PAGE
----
In this blog, Sarah Bagshaw-McCormick unpicks what we know about leading literacy in schools, the challenges currently faced by literacy leaders in the sector, and possible solutions.
Many of us take for granted the literacy skills which give us access to everyday texts. Imagine not being able to read the dosage on a medicine bottle, seeing a bus timetable, but being unable to locate your bus or the time, or receiving a letter through the post with red writing, knowing it is important, but not being able to read what it says. This is the reality for hundreds of thousands of adults across the UK, who are functionally illiterate.
Literacy skills have a direct impact on quality of life, and are closely correlated with disadvantage.
Developing expertise in the leadership of literacy is key to improving schools, learning outcomes and future lives for pupils across the country.
The recent government Opportunity for all white paper describes literacy as “the bedrock of a great education, unlocking the whole curriculum and turbocharging social mobility…the essential tools which allow children to go on to further training and employment, and to live fulfilled lives. They are the gateway to the broad and rich curriculum children need." (DfE, 2022. P.14).
In this blog, I'll unpick what we know about leading literacy in schools, considering the aims of literacy leadership and teaching, some the challenges currently faced by literacy leaders in the sector, and possible solutions to these challenges.
The recent white paper reminds educators that literacy is essential for all pupils.
It recognises that pupils’ language and literacy understanding, knowledge and skills can be a barrier or an enabler to learning. In fact, effective literacy underpins pupils’ learning in every subject, at every stage of formal education.
It also emphasises that effective leaders and teachers of literacy are essential. To understand why, it's worth looking at the bigger picture.
Literacy is an impediment to many pupils and adults in education and society. 1 in 6 adults are functionally illiterate, meaning that they have not been supported to develop basic literacy levels, which would enable them to understand bills, read instructions on medicine bottles, fill out application forms, or use digital technologies. In fact, low levels of literacy have a significant impact on peoples’ quality of life and have been shown to be a predictor of decreased health, limited employment opportunities and quality of housing (National Literacy Trust, 2019).
At Ambition, our mission is to help educators serving children from disadvantaged backgrounds to keep getting better. To achieve our mission, literacy must be at the heart of our work. Disadvantaged pupils are less likely to achieve the expected standard, with a learning gap exacerbated by Covid (DfE, 2022). Developing leaders, teachers and pupils’ literacy knowledge and skills is one way we hope to tackle this disadvantage.
There is hope in the form of an increasing evidence base, which sheds light on how literacy is effectively developed, led and taught. This evidence base is being shared more widely by organisations like the Education Endowment Foundation (EEF), who have produced guidance reports to support the leading and teaching of literacy at every stage of pupils’ education. This evidence is a great starting point for developing effective approaches to literacy, which teach, develop and support high levels of literacy for all. And this must be our aim.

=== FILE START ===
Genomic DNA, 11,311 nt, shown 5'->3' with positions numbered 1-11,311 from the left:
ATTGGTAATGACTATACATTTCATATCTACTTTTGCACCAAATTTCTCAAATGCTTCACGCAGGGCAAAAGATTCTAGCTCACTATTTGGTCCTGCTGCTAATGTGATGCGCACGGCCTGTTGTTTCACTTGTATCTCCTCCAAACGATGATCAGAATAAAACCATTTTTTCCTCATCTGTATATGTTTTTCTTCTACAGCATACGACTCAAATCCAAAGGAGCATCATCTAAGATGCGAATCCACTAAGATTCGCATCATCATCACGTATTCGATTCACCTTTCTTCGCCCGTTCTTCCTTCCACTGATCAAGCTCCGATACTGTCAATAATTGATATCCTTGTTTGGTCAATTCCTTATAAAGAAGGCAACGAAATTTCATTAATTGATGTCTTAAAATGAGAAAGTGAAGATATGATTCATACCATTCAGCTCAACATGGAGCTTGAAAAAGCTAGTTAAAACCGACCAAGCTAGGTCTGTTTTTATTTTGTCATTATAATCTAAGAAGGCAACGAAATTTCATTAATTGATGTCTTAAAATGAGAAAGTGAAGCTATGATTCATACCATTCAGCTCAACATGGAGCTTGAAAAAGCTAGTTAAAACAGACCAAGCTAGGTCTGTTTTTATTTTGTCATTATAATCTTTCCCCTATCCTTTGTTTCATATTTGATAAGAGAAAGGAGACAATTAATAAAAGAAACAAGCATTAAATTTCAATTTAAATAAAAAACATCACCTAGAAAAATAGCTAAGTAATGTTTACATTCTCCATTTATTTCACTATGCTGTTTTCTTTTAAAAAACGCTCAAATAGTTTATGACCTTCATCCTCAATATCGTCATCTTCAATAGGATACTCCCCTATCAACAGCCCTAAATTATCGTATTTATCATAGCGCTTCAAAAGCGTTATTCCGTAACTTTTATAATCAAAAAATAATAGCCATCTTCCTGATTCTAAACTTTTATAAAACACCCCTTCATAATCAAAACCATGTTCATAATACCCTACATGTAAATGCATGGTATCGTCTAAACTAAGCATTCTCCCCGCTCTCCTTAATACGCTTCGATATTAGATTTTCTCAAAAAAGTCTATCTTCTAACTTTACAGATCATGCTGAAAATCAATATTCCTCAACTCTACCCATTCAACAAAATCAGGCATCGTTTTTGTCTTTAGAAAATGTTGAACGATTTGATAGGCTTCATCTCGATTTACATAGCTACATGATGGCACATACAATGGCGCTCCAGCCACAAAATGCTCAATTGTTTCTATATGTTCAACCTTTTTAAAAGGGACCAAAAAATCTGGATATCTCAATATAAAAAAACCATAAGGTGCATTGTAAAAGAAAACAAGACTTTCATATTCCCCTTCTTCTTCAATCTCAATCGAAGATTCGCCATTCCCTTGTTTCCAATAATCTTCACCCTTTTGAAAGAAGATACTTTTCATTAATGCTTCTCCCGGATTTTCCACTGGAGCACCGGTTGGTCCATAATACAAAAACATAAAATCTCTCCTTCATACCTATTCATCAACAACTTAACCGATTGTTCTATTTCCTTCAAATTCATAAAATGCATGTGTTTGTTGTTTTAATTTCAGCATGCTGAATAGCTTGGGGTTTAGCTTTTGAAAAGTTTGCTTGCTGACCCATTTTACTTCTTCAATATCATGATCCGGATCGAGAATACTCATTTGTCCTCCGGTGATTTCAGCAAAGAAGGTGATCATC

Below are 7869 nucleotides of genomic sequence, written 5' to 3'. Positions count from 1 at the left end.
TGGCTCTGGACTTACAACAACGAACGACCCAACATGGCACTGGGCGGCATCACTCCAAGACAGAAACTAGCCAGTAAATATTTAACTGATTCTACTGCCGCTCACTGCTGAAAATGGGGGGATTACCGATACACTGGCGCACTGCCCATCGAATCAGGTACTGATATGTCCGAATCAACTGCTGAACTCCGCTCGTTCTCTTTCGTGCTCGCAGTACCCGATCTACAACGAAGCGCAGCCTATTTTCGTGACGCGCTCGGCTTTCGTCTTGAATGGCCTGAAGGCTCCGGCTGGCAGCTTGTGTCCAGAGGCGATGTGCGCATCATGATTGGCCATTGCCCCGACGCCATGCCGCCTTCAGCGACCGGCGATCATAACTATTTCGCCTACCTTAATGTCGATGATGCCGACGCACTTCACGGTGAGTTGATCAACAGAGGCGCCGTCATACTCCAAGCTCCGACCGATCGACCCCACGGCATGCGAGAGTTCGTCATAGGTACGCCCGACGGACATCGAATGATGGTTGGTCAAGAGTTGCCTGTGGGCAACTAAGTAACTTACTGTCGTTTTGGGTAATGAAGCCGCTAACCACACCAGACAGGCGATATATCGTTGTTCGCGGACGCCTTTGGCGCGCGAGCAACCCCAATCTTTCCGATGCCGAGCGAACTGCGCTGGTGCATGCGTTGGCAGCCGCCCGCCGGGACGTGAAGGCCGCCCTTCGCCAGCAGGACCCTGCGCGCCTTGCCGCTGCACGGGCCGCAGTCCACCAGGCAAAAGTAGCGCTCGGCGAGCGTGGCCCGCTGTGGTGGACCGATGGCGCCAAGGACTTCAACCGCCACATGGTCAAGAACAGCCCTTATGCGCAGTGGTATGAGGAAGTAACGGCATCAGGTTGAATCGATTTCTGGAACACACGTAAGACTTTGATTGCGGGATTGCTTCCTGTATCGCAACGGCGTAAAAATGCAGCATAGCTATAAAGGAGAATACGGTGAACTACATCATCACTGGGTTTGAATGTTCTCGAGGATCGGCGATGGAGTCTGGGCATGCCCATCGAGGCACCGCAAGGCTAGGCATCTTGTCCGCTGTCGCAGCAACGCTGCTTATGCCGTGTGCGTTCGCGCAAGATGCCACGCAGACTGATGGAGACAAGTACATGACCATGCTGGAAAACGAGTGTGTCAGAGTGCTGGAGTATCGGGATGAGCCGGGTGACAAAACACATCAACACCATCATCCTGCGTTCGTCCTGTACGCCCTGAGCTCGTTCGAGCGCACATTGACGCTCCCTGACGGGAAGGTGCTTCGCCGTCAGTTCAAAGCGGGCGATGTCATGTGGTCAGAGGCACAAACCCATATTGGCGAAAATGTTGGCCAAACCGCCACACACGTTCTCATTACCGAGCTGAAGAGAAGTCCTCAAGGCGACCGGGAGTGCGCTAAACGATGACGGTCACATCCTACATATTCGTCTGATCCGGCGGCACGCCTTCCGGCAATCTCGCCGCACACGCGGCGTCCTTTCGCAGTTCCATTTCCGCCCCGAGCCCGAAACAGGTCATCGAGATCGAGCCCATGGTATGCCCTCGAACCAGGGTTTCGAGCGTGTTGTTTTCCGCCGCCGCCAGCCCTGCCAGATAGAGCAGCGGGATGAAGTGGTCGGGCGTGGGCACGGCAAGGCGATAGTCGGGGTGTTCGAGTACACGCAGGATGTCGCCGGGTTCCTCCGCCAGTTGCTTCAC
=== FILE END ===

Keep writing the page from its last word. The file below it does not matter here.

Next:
Leading literacy at every phase is a challenge and an important responsibility. At Ambition, we are committed to improving leaders by developing their expertise.
Whilst there is a wealth of evidence to inform the leadership, teaching and development of literacy in schools, this evidence can be challenging to access for hard-working, busy colleagues. Resources have been disparate, time-consuming and costly to access. This is often at odds with the time, resources and capacity of colleagues in schools. Faced with a phase, key stage, school or trust, it can also be difficult to know where to start in developing your knowledge.
"Developing leaders, teachers and pupils’ literacy knowledge and skills is one way we hope to tackle this disadvantage."
A potential solution
The Department for Education recently announced the arrival of the new National Professional Qualification in Leading Literacy, or ‘NPQLL’. This framework recognises the central role of literacy in all learning and the impact that effective literacy leadership can have on improving schools, teaching and learning. We think that the leading literacy NPQ presents a potential solution for some of the challenges of literacy leadership in the sector.
The new programme will synthesise the up-to-date evidence in one place; offering bitesize chunks of digestible knowledge to develop literacy leaders’ expertise. It covers the domains of literacy; language, reading and writing, and effective leadership; through implementation and professional development. The content of the framework is relevant to leaders across all phases of education and all subject specialisms.
At Ambition Institute, we’re incredibly excited by the arrival of this new NPQ, and see it as a great opportunity for leaders of literacy to develop their knowledge and increase their effectiveness in the role.
National Professional Qualification in Leading Literacy (NPQLL) | Find out more about this new programme. Register interest.